Health and Wellness @ the Library: The Essentials of Providing Consumer Health Services
Are you interested in consumer health? Does an interactive, robust learning experience with other engaged librarians appeal to you? If so, join us! Register now for the 4-week online class Health and Wellness @ the Library: The Essentials of Providing Consumer Health Services. Designed to cover eight core competencies, this free online course provides a rich learning experience to build all the essential skills for providing consumer health information services.
This course is intended for all librarians and staff who serve members of the public, including public, hospital, and academic librarians. Due to the comprehensive nature of this class, participants can expect to spend between 3 and 4 hours per week to fulfill the requirements of this course. Upon completion of all required coursework, participants will be awarded 12 Medical Library Association (MLA) CE units. In addition, this is an approved CHIS class; participants who complete the class will earn the required credits to apply for Level I or Level II of the Consumer Health Information Specialization from MLA.
Important note: Anyone who has taken and completed the Stand Up for Health class is not eligible to take this course for CE credit (and vice versa), as the two courses are very similar in content. The Stand Up for Health class is designed just for public librarians using a cohort model. The Health and Wellness class is open to all types of library staff or health information professionals, including public librarians. It is more comprehensive and will take a little more time each week. Please contact the instructors if you need more information.
Nov 12, 2018 to Dec 14, 2018
Centered around eight core competencies, this interactive 4-week online course provides a rich learning experience to build all the essential skills for providing consumer health information services.
The course starts by preparing you with tools to learn the demographics and health status of people in your community. Together we will examine issues of literacy, health literacy, and the health information needs of special populations. By understanding the needs of your own community and the information-seeking behaviors of users, you will be prepared with the right tools and resources even before the questions are asked.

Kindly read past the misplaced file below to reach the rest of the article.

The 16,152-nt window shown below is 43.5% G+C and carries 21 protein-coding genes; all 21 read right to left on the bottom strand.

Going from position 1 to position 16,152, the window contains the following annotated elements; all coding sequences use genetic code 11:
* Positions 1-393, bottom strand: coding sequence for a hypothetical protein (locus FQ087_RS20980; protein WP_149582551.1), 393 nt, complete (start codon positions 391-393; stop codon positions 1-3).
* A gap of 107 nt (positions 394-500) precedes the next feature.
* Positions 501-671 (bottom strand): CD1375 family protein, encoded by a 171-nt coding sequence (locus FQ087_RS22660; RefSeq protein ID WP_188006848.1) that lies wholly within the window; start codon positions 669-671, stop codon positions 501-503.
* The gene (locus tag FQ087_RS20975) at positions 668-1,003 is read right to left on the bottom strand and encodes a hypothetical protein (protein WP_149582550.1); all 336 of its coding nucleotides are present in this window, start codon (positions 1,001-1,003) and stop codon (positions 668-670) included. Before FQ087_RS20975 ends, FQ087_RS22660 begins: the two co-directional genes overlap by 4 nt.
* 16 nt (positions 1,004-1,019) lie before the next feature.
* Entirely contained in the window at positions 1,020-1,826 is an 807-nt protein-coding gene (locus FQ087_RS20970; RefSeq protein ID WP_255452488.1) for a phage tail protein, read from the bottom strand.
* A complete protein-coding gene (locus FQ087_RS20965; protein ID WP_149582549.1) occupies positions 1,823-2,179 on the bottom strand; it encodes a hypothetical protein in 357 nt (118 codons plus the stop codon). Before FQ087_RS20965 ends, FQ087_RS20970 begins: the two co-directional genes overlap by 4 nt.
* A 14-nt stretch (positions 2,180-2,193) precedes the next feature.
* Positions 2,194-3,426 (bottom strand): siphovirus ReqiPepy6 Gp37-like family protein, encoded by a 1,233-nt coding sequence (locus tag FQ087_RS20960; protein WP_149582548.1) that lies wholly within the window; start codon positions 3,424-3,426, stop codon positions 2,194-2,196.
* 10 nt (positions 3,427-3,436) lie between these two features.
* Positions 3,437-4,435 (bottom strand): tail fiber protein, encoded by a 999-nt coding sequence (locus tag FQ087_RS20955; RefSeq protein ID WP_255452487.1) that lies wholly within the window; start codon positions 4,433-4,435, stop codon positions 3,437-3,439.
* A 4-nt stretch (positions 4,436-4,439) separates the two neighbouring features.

From there we will explore authoritative resources for just about any type of health question, apps and mobile health technologies, how people are using social networking for health questions, and how to create fun and informative health-related programming for different age groups and special populations in your community. Participants will learn about core print reference and other materials for library collections, quality web resources beyond the major sites, and tips for helping library users evaluate health materials they encounter on their own.
A new topic area each week will expand on familiar concepts and provide exposure to new concepts, techniques and resources to take your skills to the next level. At the beginning of Week 2, participants will start to explore topic areas for a final project of their choosing; projects relevant to the attendee's workplace are encouraged!
This course is also offered as a 4-hour in-person class.
Week 1: Consumer Health Basics
- Understanding the community
- Characteristics and needs of users as they seek health information
- The role and limitations of library staff as health information providers